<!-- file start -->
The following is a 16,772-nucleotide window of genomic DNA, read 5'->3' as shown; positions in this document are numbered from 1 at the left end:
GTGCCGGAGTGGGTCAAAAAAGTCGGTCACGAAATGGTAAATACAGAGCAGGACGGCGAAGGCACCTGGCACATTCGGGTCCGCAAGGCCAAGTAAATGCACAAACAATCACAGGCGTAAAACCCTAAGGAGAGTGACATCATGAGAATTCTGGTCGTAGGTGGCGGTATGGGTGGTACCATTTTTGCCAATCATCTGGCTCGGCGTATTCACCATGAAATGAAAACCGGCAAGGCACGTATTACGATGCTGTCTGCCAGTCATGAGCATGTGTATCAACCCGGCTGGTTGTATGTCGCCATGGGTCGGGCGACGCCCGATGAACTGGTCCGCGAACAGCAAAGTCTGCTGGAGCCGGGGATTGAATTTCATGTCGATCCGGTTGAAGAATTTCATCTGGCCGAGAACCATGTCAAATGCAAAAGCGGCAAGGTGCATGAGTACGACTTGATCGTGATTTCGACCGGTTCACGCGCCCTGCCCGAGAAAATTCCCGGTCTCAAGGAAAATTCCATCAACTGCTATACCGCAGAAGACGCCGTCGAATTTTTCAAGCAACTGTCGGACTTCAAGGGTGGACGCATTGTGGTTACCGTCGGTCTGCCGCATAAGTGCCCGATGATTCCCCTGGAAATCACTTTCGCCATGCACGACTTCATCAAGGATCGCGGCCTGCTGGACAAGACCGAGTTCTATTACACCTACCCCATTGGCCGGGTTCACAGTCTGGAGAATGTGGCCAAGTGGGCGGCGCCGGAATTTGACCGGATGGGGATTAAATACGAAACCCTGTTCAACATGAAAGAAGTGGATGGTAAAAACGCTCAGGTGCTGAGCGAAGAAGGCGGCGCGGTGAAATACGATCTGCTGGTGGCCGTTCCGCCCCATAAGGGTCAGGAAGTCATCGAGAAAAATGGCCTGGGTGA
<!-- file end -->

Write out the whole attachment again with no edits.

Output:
The following is a 16,772-nucleotide window of genomic DNA, read 5'->3' as shown; positions in this document are numbered from 1 at the left end:
GTGCCGGAGTGGGTCAAAAAAGTCGGTCACGAAATGGTAAATACAGAGCAGGACGGCGAAGGCACCTGGCACATTCGGGTCCGCAAGGCCAAGTAAATGCACAAACAATCACAGGCGTAAAACCCTAAGGAGAGTGACATCATGAGAATTCTGGTCGTAGGTGGCGGTATGGGTGGTACCATTTTTGCCAATCATCTGGCTCGGCGTATTCACCATGAAATGAAAACCGGCAAGGCACGTATTACGATGCTGTCTGCCAGTCATGAGCATGTGTATCAACCCGGCTGGTTGTATGTCGCCATGGGTCGGGCGACGCCCGATGAACTGGTCCGCGAACAGCAAAGTCTGCTGGAGCCGGGGATTGAATTTCATGTCGATCCGGTTGAAGAATTTCATCTGGCCGAGAACCATGTCAAATGCAAAAGCGGCAAGGTGCATGAGTACGACTTGATCGTGATTTCGACCGGTTCACGCGCCCTGCCCGAGAAAATTCCCGGTCTCAAGGAAAATTCCATCAACTGCTATACCGCAGAAGACGCCGTCGAATTTTTCAAGCAACTGTCGGACTTCAAGGGTGGACGCATTGTGGTTACCGTCGGTCTGCCGCATAAGTGCCCGATGATTCCCCTGGAAATCACTTTCGCCATGCACGACTTCATCAAGGATCGCGGCCTGCTGGACAAGACCGAGTTCTATTACACCTACCCCATTGGCCGGGTTCACAGTCTGGAGAATGTGGCCAAGTGGGCGGCGCCGGAATTTGACCGGATGGGGATTAAATACGAAACCCTGTTCAACATGAAAGAAGTGGATGGTAAAAACGCTCAGGTGCTGAGCGAAGAAGGCGGCGCGGTGAAATACGATCTGCTGGTGGCCGTTCCGCCCCATAAGGGTCAGGAAGTCATCGAGAAAAATGGCCTGGGTGA